Government’s task is directly related to implementation, which includes promoting cooperation and coordination, enacting legislation, education and training. One thing is sure, however, that the implementation of sustainability principles requires a thorough understanding of climate change, global warming, air pollution and water pollution, depletion of ozone, deforestation, biodiversity loss as well as global poverty.
This is why diverse case studies of successful implementation of sustainability are needed to highlight the most important issues involved, warn about mistakes made which lead to disastrous consequences, and help with identifying change agents for facilitating and enforcing this change.
In this sense, in the German Alps there are views that indicators of sustainable tourism are very hard to implement and therefore it is sufficient if we raise consciousness of the people, praise the best practice examples and do a good public relations for that cause. It is because the process of assigning measures and comparisons in order to put in use the indicators seem too ambitious.
In order to be effective, implementation of every tourism plan needs to have follow-up and evaluation through mechanisms for continuing feedback. In that sense, they must be evaluated against the triple bottom line, as well as community participation and visitor satisfaction, because otherwise they can easily fail to be implemented if implementation is not monitored and evaluated.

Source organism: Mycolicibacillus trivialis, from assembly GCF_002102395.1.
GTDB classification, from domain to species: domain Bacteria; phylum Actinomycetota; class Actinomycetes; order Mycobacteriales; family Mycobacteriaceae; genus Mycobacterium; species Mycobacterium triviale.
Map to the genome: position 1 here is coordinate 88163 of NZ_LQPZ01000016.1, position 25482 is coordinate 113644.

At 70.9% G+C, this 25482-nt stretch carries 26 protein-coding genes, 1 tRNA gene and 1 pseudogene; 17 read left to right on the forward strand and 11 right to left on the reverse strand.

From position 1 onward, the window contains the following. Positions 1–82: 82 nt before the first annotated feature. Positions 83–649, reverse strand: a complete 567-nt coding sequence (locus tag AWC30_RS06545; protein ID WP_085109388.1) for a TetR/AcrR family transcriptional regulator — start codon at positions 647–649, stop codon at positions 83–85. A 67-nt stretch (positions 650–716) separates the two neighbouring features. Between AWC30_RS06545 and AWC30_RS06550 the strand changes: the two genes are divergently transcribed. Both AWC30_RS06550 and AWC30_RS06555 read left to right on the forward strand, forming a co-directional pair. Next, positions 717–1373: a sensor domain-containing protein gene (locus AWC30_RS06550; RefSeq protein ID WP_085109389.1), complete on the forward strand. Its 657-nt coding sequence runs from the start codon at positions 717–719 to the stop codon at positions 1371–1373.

There is a very broad policy deployed in the Bavarian Alps, from water, to mountain forests and to air pollution control. It is actually a whole program where one has to say they are very happy that they developed carefully and gently with their regional development program through the Bavarian national development program-LEP and that they didn’t have to concrete the whole parts of land that would then represent senseless, mono structured places.
The tourism policy is also very open to new ideas, as are the indicators, and in that regard, there could be no indicators that are organized and controlled for, but when there is a market research next year, there will be the introduction of this measure to see which indicators can be regularly controlled. The very process of monitoring can sometimes be very hard if the strategy is written vaguely, with no clear targets.
Ongoing assessment and feedback on decision-making can be a rich source of new ideas and is an essential part of the collective learning process. This is why it is recognized as one of the basic principles of sustainable development.
These feedback loops are important for not staying on the fixed course, but rather being able to learn, change and consequently adapt. First of all, feedback supports the evolutionary process of development of the sustainability indicators by discontinuing the usage of rarely used/communicated indicators and fostering the creation of new ones where needed.
Secondly, social feedback is crucial for pro-sustainable consumption behavior change, not to become an exception from everyday life.
The United Nations World Tourism Organisation (UNWTO) identified the process of providing feedback to the destination stakeholders in a clear form as one of the most important steps in involving the local community in tourism development. This is why many people stress on the importance of working with an important part of the local community, in order to preserve the cultural landscape in a traditional way.